The ISO 9000 family of standards relates to quality management systems and is designed to help organizations ensure they meet the needs of customers and other stakeholders (Poksinska et al, 2002 ). The standards are published by ISO, the International Organization for Standardization, and available through National standards bodies. ISO 9000 deals with the fundamentals of quality management systems , including the eight management principles (Beattie and Sohal, 1999; Tsim et al, 2002 on which the family of standards is based. ISO 9001 deals with the requirements that organizations wishing to meet the standard have to fulfill.
Third party certification bodies provide independent confirmation that organizations meet the requirements of ISO 9001. Over a million organizations worldwide are independently certified, making ISO 9001 one of the most widely used management tools in the world today. Despite widespread use, however, the ISO certification process has been criticizedas being wasteful and not being useful for all organizations.
The ISO family of standards is the only international standard that addresses systemic change. The global adoption of ISO 9001 may be attributable to a number of factors. A number of major purchasers require their suppliers to hold ISO 9001 certification. In addition to several stakeholders’ benefits, a number of studies have identified significant financial benefits for organizations certified to ISO 9001, with a 2011 survey from the British Assessment Bureau showing 44% of their certified clients had won new business. Corbett et al (2005) showed that certified organizations achieved superior return on assets compared to otherwise similar organizations without certification. Heras et al (2002) found similarly superior performance and demonstrated that this was statistically significant and not a function of organization size. Naveh and Marcus (2007) showed that implementing ISO 9001 led to superior operational performance. Sharma (2005) identified similar improvements in operating performance and linked this to superior financial performance. Chow-Chua et al (2002) showed better overall financial performance was achieved for companies in Denmark. Rajan and Tamimi (2003) showed that ISO 9001 certification resulted in superior stock market performance and suggested that shareholders were richly rewarded for the investment in an ISO 9001 system.
While the connection between superior financial performance and ISO 9001 may be seen from the examples cited, there remains no proof of direct causation, though longitudinal studies, such as those of Corbett et al (2005) may suggest it. Other writers, such as Heras et al (2002), have suggested that while there is some evidence of this, the improvement is partly driven by the fact that there is a tendency for better performing companies to seek ISO 9001 certification.
The mechanism for improving results has also been the subject of much research. Lo et al (2007) identified operational improvements (cycle time reduction, inventory reductions, etc.) as following from certification. Buttle (1997) and Santos (2002) both indicated internal process improvements in organizations leading to externally observable improvements. Hendricks and Singhal (2001)results indicate that firms outperform their control group during the post-implementation period and effective implementation of total quality management principles and philosophies leads to significant wealth creation. The benefit of increased international trade and domestic market share, in addition to the internal benefits such as customer satisfaction, interdepartmental communications, work processes, and customer/supplier partnerships derived, far exceeds any and all initial investment, according to Alcorn.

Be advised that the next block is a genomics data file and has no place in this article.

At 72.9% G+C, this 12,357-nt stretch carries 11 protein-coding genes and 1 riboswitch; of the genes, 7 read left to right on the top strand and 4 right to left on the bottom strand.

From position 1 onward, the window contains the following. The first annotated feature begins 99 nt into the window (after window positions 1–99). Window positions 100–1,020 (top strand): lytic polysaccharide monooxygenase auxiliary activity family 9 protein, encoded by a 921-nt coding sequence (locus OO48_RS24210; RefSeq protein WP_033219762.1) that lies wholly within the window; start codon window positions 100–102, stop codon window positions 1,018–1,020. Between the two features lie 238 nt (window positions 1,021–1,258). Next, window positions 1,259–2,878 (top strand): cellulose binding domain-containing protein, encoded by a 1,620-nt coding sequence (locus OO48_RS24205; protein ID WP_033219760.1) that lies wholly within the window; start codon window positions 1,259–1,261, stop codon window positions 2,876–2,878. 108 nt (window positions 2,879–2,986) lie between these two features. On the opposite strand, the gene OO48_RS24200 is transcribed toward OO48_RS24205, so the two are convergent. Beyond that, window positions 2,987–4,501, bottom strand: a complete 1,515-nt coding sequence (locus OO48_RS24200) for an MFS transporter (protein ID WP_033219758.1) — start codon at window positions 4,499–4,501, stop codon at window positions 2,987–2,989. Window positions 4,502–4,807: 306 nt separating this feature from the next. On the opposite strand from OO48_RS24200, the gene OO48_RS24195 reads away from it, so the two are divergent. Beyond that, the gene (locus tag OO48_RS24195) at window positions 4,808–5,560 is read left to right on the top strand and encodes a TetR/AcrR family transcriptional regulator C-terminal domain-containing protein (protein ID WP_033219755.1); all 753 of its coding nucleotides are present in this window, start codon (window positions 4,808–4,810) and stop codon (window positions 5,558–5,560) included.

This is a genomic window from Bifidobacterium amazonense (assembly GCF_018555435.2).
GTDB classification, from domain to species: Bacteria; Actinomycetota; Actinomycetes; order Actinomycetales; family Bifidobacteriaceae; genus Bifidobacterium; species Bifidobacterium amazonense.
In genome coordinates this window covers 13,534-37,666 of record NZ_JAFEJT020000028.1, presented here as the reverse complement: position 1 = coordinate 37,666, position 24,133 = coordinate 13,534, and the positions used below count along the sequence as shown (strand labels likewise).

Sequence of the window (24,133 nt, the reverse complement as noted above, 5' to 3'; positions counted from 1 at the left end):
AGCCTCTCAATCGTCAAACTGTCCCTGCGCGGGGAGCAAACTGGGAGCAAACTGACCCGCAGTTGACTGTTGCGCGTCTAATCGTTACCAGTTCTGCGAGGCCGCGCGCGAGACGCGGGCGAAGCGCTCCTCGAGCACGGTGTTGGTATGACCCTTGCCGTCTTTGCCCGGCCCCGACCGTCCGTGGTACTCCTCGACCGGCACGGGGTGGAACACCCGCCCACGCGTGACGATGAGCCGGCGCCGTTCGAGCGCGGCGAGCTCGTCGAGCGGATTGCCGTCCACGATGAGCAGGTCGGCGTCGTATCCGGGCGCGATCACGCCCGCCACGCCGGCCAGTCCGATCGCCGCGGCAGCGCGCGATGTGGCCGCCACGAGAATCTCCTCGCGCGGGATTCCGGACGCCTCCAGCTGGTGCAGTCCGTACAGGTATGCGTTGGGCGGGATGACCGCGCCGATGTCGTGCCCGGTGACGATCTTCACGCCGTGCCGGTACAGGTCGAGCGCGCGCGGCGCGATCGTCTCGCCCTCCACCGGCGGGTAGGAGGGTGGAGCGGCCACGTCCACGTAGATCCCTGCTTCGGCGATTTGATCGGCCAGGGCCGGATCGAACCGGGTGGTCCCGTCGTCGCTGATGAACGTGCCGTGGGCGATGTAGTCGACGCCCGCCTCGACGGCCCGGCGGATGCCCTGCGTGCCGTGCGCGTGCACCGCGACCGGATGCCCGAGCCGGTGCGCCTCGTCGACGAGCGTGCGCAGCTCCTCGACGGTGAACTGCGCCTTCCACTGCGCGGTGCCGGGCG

BSI has been certifying organizations for their quality management systems since 1978. Its first certification (FM 00001) is still extant and held by Tarmac, a successor to the original company which held this certificate. Today BSI claims to certify organizations at nearly 70,000 sites globally. The development of the ISO 9000 series is shown in the diagram to the right.
ISO 9000:1987 had the same structure as the UK Standard BS 5750, with three ‘models’ for quality management systems, the selection of which was based on the scope of activities of the organization:
ISO 9000:1987 was also influenced by existing U.S. and other Defense Standards (“MIL SPECS”), and so was well-suited to manufacturing. The emphasis tended to be placed on conformance with procedures rather than the overall process of management, which was likely the actual intent.
ISO 9000:1994 emphasized quality assurance via preventive actions, instead of just checking final product, and continued to require evidence of compliance with documented procedures. As with the first edition, the down-side was that companies tended to implement its requirements by creating shelf-loads of procedure manuals, and becoming burdened with an ISO bureaucracy. In some companies, adapting and improving processes could actually be impeded by the quality system.
ISO 9001:2000 combined the three standards—9001, 9002, and 9003—into one, called 9001. Design and development procedures were required only if a company does in fact engage in the creation of new products. The 2000 version sought to make a radical change in thinking by actually placing the concept of process management front and center (“Process management” was the monitoring and optimisation of a company’s tasks and activities, instead of just inspection of the final product). The 2000 version also demanded involvement by upper executives in order to integrate quality into the business system and avoid delegation of quality functions to junior administrators. Another goal was to improve effectiveness via process performance metrics: numerical measurement of the effectiveness of tasks and activities. Expectations of continual process improvement and tracking customer satisfaction were made explicit.